Journal Article

A review of ecological and behavioural interactions between cultured and wild Atlantic salmon

B. Jonsson

in ICES Journal of Marine Science

Published on behalf of ICES/CIEM

Volume 54, issue 6, pages 1031-1039
Published in print December 1997 | ISSN: 1054-3139
Published online December 1997 | e-ISSN: 1095-9289 | DOI: http://dx.doi.org/10.1016/S1054-3139(97)80007-0
A review of ecological and behavioural interactions between cultured and wild Atlantic salmon

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Cultured Atlantic salmon (Salmo salar L.) may be introduced into natural systems intentionally or accidentally. As smolts or post-smolts, they move to the feeding areas of wild salmon in the North Atlantic Ocean. As maturing fish, they return to the area of release and enter rivers to spawn. Lack of juvenile river experience is the prime reason why cultured salmon often enter fresh water later in the season than wild fish. During spawning, cultured female salmon from fish farms make fewer nests, tend to breed for a shorter period of time, are poorer at nest covering, and retain greater amounts of unspawned eggs than wild females. Cultured male salmon from fish farms exhibit less combat and display behaviour, have greaterdifficulty in acquiring access to mates, show less quivering and courting behaviour, and have lower reproductive success than wild males. However, cultured male salmon are more involved in prolonged, reciprocal fights than wild males and are, therefore, more often wounded. The reproductive success of cultured salmon increases with the time the fish have lived in nature before maturing sexually; for cultured females released in nature at the smolt stage, reproductive success is similar to that of wild females. The relative reproductive success of cultured males is smaller than that of corresponding females. Within both sexes of cultured and wild salmon, competitive spawning ability increases with body size. As a phenotypic response to increased growth rate during the first year of life, cultured salmon tend to have smaller sized but more numerous eggs than wild fish of the same size. Offspring of cultured salmon are more generally aggressive, more risk prone, and have a higher growth rate than wild offspring. Consequently, their survival rate in nature may be lower.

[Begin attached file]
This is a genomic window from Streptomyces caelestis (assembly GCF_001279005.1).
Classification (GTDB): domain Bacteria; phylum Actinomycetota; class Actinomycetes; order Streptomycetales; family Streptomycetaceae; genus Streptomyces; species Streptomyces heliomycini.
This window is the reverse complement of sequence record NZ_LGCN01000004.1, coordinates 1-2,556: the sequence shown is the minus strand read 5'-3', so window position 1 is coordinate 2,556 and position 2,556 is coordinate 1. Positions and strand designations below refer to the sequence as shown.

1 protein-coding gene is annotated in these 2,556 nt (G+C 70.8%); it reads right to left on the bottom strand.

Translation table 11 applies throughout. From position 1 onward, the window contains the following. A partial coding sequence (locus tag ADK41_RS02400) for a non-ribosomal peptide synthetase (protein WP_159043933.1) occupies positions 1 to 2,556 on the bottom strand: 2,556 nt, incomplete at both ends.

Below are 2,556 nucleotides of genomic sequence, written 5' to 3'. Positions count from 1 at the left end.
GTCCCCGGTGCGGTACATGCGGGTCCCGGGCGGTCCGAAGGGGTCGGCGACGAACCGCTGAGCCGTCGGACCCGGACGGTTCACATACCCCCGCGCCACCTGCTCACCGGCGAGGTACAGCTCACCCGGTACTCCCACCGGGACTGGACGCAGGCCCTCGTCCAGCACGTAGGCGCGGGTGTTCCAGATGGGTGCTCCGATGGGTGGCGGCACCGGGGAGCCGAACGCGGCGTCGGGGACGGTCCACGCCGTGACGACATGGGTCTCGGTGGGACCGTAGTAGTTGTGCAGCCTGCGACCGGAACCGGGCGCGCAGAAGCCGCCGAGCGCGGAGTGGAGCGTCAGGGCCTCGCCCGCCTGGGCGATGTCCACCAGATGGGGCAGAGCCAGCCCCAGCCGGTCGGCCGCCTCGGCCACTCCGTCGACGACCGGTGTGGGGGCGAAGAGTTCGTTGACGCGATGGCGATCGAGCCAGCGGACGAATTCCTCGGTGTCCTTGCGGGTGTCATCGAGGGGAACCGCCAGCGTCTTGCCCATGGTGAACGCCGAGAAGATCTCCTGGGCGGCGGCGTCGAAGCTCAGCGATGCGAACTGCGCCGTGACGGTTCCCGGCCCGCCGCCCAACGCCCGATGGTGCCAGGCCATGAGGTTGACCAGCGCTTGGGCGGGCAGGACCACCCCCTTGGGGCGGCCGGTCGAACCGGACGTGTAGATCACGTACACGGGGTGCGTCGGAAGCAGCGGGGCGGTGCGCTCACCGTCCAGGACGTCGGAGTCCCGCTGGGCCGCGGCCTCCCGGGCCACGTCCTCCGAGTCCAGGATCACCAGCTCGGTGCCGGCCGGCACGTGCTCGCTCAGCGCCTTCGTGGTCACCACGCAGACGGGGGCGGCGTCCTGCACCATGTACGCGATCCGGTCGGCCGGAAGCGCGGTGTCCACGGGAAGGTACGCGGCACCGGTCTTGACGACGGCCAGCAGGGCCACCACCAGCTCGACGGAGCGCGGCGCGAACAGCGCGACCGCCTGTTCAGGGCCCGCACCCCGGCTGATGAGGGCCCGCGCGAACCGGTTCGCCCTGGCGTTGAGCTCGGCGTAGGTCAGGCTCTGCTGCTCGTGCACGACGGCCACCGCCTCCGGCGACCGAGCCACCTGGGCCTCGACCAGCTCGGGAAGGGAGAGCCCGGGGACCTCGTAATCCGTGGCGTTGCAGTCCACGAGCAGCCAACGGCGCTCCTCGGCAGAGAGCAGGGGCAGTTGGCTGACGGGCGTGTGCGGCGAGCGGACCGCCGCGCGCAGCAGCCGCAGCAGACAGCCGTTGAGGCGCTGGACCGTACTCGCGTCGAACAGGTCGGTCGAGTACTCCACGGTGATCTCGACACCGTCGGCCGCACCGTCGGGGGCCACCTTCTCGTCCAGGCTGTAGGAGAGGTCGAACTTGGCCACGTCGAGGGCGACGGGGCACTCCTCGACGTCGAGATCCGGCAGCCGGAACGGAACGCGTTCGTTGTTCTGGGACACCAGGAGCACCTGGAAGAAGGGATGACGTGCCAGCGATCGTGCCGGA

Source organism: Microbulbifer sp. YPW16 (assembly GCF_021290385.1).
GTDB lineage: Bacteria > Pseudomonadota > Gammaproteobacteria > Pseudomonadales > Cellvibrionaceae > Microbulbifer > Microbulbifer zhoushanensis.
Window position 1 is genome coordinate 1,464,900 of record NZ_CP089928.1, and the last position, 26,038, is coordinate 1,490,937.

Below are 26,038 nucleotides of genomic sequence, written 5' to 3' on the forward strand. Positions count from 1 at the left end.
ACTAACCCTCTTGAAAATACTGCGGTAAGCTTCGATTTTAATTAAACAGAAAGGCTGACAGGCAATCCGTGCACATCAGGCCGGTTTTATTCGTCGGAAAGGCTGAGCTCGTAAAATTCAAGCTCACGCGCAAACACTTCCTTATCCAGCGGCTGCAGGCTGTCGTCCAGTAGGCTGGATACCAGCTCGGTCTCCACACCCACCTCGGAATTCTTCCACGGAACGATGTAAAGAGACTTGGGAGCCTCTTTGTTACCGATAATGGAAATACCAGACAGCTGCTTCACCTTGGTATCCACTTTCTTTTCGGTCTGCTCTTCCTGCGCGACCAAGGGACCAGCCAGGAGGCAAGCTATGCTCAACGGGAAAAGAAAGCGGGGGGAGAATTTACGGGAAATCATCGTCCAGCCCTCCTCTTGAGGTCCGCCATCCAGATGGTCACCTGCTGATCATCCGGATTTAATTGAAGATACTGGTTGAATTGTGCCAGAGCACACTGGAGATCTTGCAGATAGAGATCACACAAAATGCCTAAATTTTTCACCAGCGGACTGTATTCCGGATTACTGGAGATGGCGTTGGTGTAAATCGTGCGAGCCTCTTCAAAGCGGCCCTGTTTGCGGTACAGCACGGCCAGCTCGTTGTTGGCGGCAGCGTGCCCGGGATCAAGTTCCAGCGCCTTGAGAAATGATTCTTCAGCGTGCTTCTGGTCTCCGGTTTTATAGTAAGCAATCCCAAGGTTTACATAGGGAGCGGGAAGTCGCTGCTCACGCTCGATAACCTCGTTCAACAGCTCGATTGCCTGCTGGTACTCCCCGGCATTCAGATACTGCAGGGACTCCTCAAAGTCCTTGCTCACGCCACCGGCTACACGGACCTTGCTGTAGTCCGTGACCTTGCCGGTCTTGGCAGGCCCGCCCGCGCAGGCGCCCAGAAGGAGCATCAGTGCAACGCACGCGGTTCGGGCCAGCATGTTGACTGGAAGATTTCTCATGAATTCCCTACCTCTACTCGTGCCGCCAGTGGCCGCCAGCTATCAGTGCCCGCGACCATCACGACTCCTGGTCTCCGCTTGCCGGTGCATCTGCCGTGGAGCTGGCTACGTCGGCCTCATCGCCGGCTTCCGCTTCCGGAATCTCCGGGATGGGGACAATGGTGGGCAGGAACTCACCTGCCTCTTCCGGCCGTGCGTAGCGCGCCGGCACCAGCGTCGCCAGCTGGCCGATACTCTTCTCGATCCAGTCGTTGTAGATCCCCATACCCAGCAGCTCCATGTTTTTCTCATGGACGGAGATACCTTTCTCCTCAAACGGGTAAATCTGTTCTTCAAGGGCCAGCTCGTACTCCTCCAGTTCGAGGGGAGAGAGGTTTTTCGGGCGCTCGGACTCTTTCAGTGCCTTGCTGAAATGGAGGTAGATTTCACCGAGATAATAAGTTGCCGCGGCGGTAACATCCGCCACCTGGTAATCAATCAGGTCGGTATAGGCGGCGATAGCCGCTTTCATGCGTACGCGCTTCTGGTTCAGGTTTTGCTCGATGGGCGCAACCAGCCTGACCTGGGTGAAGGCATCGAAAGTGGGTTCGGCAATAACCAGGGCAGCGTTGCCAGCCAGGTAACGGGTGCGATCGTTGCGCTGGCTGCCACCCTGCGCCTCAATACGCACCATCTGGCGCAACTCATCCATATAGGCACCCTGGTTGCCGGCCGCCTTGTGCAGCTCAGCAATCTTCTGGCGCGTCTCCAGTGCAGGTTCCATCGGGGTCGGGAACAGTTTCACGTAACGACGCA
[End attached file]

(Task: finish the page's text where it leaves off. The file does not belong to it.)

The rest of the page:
Keywords: cultured; dispersal; hatchery; migration; reproductive success; salmonids; Salmo salar; spawning survival

Journal Article.  0 words. 

Subjects: Environmental Science ; Marine and Estuarine Biology

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